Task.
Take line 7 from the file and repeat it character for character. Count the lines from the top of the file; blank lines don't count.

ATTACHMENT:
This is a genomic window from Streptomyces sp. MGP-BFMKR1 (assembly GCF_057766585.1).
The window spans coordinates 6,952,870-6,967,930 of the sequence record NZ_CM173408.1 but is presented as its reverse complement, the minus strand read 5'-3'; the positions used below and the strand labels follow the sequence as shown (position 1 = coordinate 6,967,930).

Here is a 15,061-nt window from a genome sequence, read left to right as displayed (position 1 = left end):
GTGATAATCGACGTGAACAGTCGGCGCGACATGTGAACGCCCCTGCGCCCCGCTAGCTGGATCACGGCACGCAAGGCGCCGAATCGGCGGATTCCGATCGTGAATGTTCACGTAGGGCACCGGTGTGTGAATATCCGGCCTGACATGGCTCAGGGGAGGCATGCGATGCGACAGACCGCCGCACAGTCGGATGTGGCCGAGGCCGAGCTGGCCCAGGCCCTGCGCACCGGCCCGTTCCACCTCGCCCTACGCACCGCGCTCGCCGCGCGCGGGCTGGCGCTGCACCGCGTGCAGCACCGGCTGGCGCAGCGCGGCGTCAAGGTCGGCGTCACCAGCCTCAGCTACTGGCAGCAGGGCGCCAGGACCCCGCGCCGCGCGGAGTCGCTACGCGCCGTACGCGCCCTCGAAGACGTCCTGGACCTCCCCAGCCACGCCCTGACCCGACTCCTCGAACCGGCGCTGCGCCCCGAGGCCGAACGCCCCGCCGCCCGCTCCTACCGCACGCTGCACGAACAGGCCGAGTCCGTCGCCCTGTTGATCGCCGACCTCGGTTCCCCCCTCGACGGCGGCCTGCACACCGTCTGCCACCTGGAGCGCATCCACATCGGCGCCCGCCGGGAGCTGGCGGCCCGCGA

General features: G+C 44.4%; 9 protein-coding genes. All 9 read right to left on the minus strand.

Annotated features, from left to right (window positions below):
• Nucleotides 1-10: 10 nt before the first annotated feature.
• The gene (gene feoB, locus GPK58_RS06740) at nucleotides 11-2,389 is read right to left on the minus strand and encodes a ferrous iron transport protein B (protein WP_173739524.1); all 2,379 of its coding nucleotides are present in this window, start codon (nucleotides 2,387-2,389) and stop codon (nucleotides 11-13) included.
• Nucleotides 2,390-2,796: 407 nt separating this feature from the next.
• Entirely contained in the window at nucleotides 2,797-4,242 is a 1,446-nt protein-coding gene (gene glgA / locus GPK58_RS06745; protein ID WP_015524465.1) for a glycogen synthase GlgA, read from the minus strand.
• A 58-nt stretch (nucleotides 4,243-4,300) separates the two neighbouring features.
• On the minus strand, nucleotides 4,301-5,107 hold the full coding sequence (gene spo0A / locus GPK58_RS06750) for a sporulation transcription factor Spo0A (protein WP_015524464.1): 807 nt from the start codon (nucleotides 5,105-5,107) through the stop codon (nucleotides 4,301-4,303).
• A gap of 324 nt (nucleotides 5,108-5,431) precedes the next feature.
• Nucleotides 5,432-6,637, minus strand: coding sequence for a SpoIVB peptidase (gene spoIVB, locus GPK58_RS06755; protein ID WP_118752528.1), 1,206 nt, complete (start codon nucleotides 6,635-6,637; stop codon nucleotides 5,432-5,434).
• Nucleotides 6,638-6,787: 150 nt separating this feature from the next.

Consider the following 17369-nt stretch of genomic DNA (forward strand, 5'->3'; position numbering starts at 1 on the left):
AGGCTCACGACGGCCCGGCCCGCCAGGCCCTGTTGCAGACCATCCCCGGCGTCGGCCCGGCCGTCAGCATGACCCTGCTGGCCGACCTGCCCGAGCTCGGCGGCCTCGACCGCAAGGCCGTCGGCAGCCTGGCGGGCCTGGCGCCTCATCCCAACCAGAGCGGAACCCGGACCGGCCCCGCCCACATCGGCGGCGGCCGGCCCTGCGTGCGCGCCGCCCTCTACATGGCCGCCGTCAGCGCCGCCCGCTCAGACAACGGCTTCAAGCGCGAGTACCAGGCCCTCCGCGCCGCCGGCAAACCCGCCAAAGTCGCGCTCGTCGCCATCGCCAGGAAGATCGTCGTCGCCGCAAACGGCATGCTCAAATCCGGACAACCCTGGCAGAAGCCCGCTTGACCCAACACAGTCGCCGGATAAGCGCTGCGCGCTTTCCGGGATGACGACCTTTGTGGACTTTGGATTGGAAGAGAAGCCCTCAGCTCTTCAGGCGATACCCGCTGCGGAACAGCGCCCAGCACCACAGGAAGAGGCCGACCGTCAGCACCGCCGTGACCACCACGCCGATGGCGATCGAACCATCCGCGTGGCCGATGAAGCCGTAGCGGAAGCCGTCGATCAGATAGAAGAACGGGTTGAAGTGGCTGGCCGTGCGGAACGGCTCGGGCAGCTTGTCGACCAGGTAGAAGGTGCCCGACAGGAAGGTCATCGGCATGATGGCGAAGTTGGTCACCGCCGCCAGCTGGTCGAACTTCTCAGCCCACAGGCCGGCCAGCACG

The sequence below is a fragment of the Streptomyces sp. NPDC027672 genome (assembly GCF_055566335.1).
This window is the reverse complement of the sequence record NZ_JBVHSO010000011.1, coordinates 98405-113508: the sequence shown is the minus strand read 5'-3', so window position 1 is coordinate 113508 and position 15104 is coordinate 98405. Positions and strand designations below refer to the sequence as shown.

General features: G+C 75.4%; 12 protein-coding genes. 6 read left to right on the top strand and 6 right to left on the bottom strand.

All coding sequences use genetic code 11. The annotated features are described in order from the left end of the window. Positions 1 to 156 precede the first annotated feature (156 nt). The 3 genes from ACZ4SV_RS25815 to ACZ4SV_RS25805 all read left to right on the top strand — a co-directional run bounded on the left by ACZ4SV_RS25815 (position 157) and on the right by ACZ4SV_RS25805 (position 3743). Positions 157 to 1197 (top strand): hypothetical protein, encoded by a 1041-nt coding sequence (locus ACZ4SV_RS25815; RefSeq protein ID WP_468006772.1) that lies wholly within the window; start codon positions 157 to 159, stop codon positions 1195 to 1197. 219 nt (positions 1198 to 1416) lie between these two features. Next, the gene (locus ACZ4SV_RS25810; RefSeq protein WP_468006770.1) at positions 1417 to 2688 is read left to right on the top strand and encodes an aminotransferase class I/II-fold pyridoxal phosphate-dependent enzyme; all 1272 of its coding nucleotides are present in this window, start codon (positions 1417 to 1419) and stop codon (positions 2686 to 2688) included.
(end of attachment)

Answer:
• Nucleotides 1-10: 10 nt before the first annotated feature.